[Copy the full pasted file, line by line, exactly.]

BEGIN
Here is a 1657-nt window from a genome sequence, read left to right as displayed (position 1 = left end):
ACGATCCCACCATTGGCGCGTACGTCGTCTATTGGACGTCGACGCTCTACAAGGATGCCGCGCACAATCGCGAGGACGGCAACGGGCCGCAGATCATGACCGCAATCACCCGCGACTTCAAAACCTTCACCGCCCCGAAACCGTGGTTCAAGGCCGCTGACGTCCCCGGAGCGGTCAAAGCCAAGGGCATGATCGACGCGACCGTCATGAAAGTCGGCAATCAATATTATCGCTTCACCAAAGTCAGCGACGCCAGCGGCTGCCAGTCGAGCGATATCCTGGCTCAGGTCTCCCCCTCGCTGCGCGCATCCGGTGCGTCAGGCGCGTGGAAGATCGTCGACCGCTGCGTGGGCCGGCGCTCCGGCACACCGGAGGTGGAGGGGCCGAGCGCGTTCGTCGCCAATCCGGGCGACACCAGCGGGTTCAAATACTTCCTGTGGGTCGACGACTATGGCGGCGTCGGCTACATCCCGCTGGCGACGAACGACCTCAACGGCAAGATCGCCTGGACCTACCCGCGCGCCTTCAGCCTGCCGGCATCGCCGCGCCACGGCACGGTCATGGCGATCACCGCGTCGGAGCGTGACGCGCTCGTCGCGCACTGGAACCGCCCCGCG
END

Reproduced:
Here is a 1657-nt window from a genome sequence, read left to right as displayed (position 1 = left end):
ACGATCCCACCATTGGCGCGTACGTCGTCTATTGGACGTCGACGCTCTACAAGGATGCCGCGCACAATCGCGAGGACGGCAACGGGCCGCAGATCATGACCGCAATCACCCGCGACTTCAAAACCTTCACCGCCCCGAAACCGTGGTTCAAGGCCGCTGACGTCCCCGGAGCGGTCAAAGCCAAGGGCATGATCGACGCGACCGTCATGAAAGTCGGCAATCAATATTATCGCTTCACCAAAGTCAGCGACGCCAGCGGCTGCCAGTCGAGCGATATCCTGGCTCAGGTCTCCCCCTCGCTGCGCGCATCCGGTGCGTCAGGCGCGTGGAAGATCGTCGACCGCTGCGTGGGCCGGCGCTCCGGCACACCGGAGGTGGAGGGGCCGAGCGCGTTCGTCGCCAATCCGGGCGACACCAGCGGGTTCAAATACTTCCTGTGGGTCGACGACTATGGCGGCGTCGGCTACATCCCGCTGGCGACGAACGACCTCAACGGCAAGATCGCCTGGACCTACCCGCGCGCCTTCAGCCTGCCGGCATCGCCGCGCCACGGCACGGTCATGGCGATCACCGCGTCGGAGCGTGACGCGCTCGTCGCGCACTGGAACCGCCCCGCG